They find sanctuary in a tiny, roughly fortified Texas town.  There Jenni and Katie find they are both attracted to Travis, leader of the survivors; and the refugees must slaughter people they know, who have returned in zombie form. .


Here’s the thing…. I’m a zombie lover at heart. My favorite movie of all time is Resident Evil and one of the few movies I’ve actually purchased in the last couple of years was Zombieland. So I was probably predisposed to loving this book. It’s even possible that I am also so desensitized to the walking dead that the haunting opening didn’t exactly phase me. It actually made me sit up and say ‘YES!’ because it felt authentic.
Frater opens the tale with a heart-wrenching scene: little toddler zombie fingers clawing frantically under the door in an attempt to reach the intended prey. Imagine your own child a zombie monster, hungry to devour your flesh. Gruesome. Painful. Shocking. This is how Jenni’s day starts. As her world falls to pieces and she slips into shock, Jenni is rescued by Katie, another survivor of the zombie apocalypse. Like Jenni, in a few short hours Katie’s lost all she holds dear. The world around them is changing at a breakneck pace and the women quickly realize they have two options: adapt or die. Chance may have thrown these women together, but they make an amazing team and the bond between them quickly grows to be iron tight. It’s this relationship that made the book for me. Katie and Jenni complement one another and are a force to be reckoned with.
The First Days is an edge of your seat, action-packed thrill ride. I couldn’t wait to see what would happen next. At the same time, the characters were well developed and their stories were so compelling that putting this book down was not an option. I had expected an action junkies dream in The First Days, but was pleased to discover that the story was so much more. These characters had to deal not only with the end of the world, but with their own personal baggage which included everything from grief, guilt, and the social stigmas of a world left behind to killing without a moments’ hesitation.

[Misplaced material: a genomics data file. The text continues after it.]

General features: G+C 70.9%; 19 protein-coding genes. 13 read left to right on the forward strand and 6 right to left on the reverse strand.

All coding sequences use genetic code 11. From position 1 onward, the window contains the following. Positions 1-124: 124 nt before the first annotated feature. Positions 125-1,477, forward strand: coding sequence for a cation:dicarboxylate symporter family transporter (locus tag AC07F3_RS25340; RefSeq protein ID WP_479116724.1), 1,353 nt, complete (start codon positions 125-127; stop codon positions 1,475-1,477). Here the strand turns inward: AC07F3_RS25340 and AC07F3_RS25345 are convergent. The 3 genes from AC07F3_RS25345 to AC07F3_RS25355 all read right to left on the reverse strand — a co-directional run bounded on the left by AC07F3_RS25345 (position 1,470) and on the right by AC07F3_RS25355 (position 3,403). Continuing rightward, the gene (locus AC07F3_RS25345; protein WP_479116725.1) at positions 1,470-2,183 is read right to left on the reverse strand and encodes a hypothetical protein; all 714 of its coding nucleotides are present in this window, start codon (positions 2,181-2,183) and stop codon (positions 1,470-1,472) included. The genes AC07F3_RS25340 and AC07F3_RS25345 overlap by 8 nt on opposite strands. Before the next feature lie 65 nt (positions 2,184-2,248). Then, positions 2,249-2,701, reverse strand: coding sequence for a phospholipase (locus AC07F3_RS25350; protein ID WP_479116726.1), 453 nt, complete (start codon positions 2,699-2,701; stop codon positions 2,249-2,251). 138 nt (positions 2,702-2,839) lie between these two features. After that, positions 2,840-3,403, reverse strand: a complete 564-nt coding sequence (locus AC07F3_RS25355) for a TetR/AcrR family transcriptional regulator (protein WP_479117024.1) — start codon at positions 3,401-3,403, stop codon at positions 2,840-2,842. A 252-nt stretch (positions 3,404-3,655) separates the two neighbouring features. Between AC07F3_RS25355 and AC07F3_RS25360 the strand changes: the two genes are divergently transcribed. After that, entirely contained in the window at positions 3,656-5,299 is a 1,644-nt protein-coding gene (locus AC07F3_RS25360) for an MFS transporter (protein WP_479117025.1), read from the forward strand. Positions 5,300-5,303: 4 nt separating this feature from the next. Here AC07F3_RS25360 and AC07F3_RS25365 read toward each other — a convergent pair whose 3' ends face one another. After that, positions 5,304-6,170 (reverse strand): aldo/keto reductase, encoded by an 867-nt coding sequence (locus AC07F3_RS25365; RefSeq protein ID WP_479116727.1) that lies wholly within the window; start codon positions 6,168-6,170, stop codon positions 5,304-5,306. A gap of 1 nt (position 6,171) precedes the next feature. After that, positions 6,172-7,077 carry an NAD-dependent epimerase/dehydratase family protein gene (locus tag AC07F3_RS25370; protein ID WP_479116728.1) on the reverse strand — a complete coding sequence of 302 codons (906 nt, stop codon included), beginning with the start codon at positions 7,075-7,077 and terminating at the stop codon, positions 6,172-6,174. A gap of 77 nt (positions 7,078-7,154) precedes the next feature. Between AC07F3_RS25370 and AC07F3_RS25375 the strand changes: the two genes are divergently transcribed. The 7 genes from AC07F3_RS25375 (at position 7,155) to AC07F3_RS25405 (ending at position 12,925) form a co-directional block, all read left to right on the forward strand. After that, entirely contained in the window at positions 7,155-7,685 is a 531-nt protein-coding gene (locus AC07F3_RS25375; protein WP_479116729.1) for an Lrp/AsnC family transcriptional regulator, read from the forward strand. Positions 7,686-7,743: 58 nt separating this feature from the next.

Jenni and Katie’s toughness is balanced with compassion, although it is not always evident and there are more than a few times where it seems Jenni might have become completely unhinged. Still, it’s impossible not to want to see these women overcome and flourish in the new world, assuming they can survive. The First Days is wrought with heartache and pain, but there are also moments of great humanity. After all, life must go on.
My biggest disappointment? Book two, Fighting to Survive, won’t be released until November 5, 2011.

Follow Friday

Q. If you could change the ending of any book (or series), which book would you choose? Why and to what?

I would absolutely change the ending to The Hunger Games. I was disappointed that Katniss basically retired into obsolescence living back in the district with Peeta and raising children. In some ways, I got it, but overall, it just left me wanting more for her. She’d been through so much and inspired so many that it was difficult to accept such a quiet ending to the tale. It made me feel that her spirit really had been broken.

Given the choice, I would have liked to see her take on a greater role in reshaping the Capitol. Katniss wasn’t  quiter and returning to District 12 smacked of retreat. I also would have kept Gale in her life (as a friend) despite the obvious changes that severed their friendship. While Peeta was absolutely the right companion to balance her, Gale would have kept the spark alive!